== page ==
Business flies under the radar

A little-known Annapolis company helps airlines and other industries communicate.

April 10, 2005|By Karen Nitkin | Karen Nitkin,SPECIAL TO THE SUN

Anyone who's ever flown on a commercial plane knows the drill.

As the plane approaches the airport, the pilot gets on the public address system. He or she typically tells a bad joke and then thanks everyone for flying the airline. Then he lists all the gates where passengers can meet connecting flights and gives a brief weather report.

How does the pilot know all that - the gates, the weather, the status of the runway?

The answer is that he communicates with crews on the ground. And those communications wouldn't be possible without ARINC, a privately held company based in Annapolis that handles 90 percent of the communication between pilots and the ground nationally and 70 percent worldwide.

The company's communication system, housed in a room with about 25 computer terminals, processes some 16 million messages a day, said Linda Hartwig, senior director of corporate communications for ARINC.

These messages coordinate ground and flight activities; handle diversions because of weather, low fuel or other situations; and provide flight information.

ARINC even provides flight plans for corporate jets and can make dinner reservations for customers on fancy private jets, Hartwig said.

Yet the communication system is just a small part of what ARINC does. The company, founded in 1929 as Aeronautical Radio Inc. by four airlines, provides communication and engineering support to airlines, the military, train systems and more.

"People are usually surprised that this quiet company does so much," Hartwig said.

The company didn't even have a slogan until 2002, she said, when it adopted one that seemed to poke fun at its own anonymity: "You won't believe what we can do."

The company has traditionally kept a low profile. Most people who drive past the cluster of red-brick buildings probably see just another office park; the ARINC sign at the entrance is unlikely to ring a bell.

However, ARINC may become more well known as it continues its growth spurt. It now has more than 3,000 employees and revenue of $734 million, up from 2,000 employees and revenue of $279 million 10 years ago, Hartwig said. And sales are expected to top $1 billion by 2008.

With about 1,200 employees in Annapolis, the company is already one of the top employers in Anne Arundel County.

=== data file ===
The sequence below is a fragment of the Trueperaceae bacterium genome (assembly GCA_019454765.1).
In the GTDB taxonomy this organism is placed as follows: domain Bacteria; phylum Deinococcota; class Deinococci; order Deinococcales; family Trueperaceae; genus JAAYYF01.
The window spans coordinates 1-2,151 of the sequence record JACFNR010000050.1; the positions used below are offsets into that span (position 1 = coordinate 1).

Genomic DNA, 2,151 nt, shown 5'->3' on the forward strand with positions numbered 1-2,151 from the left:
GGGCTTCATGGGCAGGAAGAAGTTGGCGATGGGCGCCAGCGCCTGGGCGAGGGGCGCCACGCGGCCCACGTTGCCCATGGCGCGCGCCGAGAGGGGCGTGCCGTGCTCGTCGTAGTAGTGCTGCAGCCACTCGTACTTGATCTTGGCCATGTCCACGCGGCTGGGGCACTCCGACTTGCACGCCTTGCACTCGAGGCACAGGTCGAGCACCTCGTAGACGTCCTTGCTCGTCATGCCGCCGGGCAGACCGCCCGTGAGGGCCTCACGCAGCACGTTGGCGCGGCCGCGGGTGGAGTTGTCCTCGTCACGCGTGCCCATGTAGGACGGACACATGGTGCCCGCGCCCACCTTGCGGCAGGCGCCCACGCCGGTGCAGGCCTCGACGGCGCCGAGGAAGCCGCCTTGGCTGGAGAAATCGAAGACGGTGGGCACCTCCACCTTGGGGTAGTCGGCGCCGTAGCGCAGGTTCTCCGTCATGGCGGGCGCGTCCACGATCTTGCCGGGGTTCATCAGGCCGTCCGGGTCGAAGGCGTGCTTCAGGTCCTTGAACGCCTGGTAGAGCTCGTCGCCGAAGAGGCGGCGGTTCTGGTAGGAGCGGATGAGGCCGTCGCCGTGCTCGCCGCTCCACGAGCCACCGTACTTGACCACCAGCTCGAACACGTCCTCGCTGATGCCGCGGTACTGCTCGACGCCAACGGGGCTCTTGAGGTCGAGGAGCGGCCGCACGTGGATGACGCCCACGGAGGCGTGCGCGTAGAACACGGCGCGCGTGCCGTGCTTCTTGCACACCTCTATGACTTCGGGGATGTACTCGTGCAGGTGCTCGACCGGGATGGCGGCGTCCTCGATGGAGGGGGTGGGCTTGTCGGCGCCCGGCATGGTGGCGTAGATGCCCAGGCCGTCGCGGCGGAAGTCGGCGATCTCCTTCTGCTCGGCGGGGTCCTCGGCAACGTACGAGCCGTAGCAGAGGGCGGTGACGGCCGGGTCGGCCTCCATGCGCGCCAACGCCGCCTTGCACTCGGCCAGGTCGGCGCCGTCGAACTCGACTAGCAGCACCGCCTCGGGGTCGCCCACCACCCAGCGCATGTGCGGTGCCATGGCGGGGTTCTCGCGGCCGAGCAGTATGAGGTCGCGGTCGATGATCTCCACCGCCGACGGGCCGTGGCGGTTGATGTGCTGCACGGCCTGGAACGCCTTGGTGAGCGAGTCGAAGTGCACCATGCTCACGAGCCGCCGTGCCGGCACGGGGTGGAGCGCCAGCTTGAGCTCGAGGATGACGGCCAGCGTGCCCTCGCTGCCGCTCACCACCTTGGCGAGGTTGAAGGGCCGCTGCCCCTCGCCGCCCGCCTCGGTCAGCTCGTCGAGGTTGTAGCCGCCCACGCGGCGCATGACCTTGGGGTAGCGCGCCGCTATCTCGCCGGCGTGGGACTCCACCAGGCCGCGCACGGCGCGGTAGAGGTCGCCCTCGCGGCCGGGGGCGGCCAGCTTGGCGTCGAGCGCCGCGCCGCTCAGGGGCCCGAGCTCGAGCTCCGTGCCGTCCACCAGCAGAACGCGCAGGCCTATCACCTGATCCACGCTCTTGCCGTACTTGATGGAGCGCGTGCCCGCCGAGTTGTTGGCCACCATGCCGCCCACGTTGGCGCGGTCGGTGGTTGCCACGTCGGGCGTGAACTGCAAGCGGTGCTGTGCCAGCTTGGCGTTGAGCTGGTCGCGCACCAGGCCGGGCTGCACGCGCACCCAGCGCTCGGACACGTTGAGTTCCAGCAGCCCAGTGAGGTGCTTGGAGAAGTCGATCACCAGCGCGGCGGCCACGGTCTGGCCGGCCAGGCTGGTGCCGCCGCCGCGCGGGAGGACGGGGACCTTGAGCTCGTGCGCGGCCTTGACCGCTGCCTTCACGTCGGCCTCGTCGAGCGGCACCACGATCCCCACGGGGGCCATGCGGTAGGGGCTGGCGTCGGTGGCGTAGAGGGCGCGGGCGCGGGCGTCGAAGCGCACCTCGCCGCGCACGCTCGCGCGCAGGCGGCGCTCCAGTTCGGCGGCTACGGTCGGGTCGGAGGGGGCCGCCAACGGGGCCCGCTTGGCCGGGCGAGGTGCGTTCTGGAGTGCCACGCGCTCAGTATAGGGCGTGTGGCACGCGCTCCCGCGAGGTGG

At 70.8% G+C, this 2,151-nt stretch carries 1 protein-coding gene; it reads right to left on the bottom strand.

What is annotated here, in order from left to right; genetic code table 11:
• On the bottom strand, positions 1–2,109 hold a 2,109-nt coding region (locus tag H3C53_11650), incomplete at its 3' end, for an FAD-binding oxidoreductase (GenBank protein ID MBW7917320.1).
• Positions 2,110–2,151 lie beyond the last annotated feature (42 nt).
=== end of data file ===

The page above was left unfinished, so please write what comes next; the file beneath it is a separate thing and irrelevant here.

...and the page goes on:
Chris Foster, deputy secretary of the Maryland Department of Business and Economic Development, said that much of the growth has taken place under the leadership of John Belcher, who joined ARINC as president in 1997 and became the chief executive in 2002.

The expansion took place during years that were difficult for the aviation industry.

"If you can grow 400 percent in a down market with no acquisitions, it's amazing," Foster said.

The key, he said, was that ARINC looked at what it was already doing well in the field of aviation, and expanded those abilities to other fields.

"Under [Belcher's] leadership, they said anything that basically moves, we can do the same thing," he said. "And they did it globally."

The company is delving into the world of health care, creating devices that will help hospitals and ambulances communicate with each other, said Jo Ann Metcalfe, the company's public relations manager.

And in the past five years, it has worked on nuclear plant safety by creating access systems that control who can get in.

ARINC's largest customer, by far, is the U.S. Air Force, and it does work for every branch of the military, Hartwig said.

The focus on homeland security and the wars in Iraq and Afghanistan have fueled business for the company.

"What has changed is the fact that there are many more opportunities for our company in the areas of security," Hartwig said.

Yet the new directions have a common focus.

"Virtually everything we do comes down to the safety of human beings," Hartwig said. "We take what we do very seriously."

The company offers about 500 technologies. For example, in direct response to Sept. 11, when firefighters and police officers in New York City could not communicate with each other, ARINC developed a system that enables radios, walkie-talkies, cell phones and other devices to communicate with each other regardless of the frequency.

The device, called ARINC Wireless Interoperability Network Solution (AWINS), is portable enough to be moved to the scene of an emergency and is available for municipalities to purchase.

Foster said Maryland is looking into it.

Military work is increasingly important for the company. For fighter pilots, ARINC offers a training device called Visual Threat Recognition and Avoidance Trainer, which simulates threats on the ground.

JPALS, or Joint Precision Approach Landing System, enables military pilots to bring fighter jets onto a carrier automatically, Hartwig said. The system was first tested in April 2001, and is expected to be deployed by 2010, she said.

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